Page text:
From ‘Becoming Steve Jobs’: Cook says Isaacson book was a tremendous disservice, succession planning began in 2004, more
Fast Company has today published a sizeable excerpt from Becoming Steve Jobs ($12 Amazon, $13 iBook), the upcoming book about the Apple cofounder’s’ life and his mannerisms. Unlike previous efforts, Apple is openly promoting this book and many executives, CEO Tim Cook included, have participated in interviews. This has yielded some very in-depth, intimate and interesting stories.
Following the story of Cook offering to give Jobs his liver, Cook is quoted as saying the Isaacson book did the late CEO a ‘disservice’. In very similar words to how Cue described the (unrelated) film about Jobs at SXSW, Cook says ‘The person I read about there is somebody I would never have wanted to work with over all this time’.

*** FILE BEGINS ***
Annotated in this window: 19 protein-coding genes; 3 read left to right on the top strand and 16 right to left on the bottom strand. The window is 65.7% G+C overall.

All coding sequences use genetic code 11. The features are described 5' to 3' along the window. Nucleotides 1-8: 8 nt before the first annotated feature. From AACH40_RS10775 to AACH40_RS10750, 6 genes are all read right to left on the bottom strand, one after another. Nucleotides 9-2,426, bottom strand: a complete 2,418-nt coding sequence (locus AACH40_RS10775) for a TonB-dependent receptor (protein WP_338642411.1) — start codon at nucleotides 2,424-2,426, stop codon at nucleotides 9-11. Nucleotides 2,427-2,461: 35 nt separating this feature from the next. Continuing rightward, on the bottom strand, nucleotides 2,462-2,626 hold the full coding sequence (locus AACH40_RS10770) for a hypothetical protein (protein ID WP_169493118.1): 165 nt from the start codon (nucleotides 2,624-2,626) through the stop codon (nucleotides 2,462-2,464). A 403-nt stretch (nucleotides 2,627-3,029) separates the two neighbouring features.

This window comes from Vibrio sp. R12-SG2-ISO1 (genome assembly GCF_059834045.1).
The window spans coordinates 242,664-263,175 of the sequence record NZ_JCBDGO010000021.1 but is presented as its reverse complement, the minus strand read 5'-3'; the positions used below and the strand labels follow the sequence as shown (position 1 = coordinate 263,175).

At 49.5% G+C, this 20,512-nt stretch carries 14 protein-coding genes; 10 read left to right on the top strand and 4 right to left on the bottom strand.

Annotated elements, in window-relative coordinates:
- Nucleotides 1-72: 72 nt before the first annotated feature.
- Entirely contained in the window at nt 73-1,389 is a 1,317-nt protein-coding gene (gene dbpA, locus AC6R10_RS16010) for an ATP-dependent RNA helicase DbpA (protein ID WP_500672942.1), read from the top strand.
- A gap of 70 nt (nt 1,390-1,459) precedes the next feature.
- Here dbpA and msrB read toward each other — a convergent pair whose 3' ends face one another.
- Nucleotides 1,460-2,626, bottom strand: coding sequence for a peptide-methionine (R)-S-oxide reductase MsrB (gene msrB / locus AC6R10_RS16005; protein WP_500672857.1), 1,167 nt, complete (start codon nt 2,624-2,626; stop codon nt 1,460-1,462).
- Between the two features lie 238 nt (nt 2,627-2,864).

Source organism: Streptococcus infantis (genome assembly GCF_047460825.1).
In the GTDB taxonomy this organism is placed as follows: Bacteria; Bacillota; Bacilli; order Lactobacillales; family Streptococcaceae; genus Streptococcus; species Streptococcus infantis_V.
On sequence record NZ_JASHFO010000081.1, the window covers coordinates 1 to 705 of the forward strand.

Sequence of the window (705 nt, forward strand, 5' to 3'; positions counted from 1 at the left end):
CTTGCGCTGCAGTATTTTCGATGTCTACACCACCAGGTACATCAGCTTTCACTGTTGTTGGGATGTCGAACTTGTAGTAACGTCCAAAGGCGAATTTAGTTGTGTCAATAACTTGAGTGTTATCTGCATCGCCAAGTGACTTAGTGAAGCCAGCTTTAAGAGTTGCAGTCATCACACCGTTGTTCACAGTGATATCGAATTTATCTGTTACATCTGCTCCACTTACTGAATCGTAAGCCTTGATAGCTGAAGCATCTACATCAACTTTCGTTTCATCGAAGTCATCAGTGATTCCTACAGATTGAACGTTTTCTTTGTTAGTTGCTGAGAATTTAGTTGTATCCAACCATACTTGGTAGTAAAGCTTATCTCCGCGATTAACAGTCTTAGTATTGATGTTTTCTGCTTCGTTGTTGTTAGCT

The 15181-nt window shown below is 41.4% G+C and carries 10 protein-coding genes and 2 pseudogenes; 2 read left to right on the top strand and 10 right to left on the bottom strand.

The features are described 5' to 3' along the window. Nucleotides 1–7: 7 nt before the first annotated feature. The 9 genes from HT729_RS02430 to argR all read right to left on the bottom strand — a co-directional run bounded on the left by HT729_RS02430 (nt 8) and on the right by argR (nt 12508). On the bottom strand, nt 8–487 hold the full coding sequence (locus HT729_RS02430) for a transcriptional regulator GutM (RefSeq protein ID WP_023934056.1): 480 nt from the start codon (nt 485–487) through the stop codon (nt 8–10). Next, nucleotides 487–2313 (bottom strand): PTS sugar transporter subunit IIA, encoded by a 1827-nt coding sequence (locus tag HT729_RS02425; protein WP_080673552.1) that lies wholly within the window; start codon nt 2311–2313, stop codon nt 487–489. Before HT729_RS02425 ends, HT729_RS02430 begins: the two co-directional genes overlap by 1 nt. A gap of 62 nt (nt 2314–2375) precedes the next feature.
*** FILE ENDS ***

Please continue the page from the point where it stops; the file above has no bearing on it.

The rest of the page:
“The Steve that I met in early ’98 was brash and confident and passionate and all of those things. But there was a soft side of him as well, and that soft side became a larger portion of him over the next 13 years. You’d see that show up in different ways. There were different employees and spouses here that had health issues, and he would go out of his way to turn heaven and earth to make sure they had proper medical attention. He did that in a major way, not in a minor, ‘Call me and get back to me if you need my help’ kind of way.
Cook also recalls how Jobs would call up his mother on the pretense of finding Cook, but in reality just wanted to talk to his parents about convincing Cook to have more of a social life. ‘Someone who’s viewing life only as a transactional relationship with people…doesn’t do that’.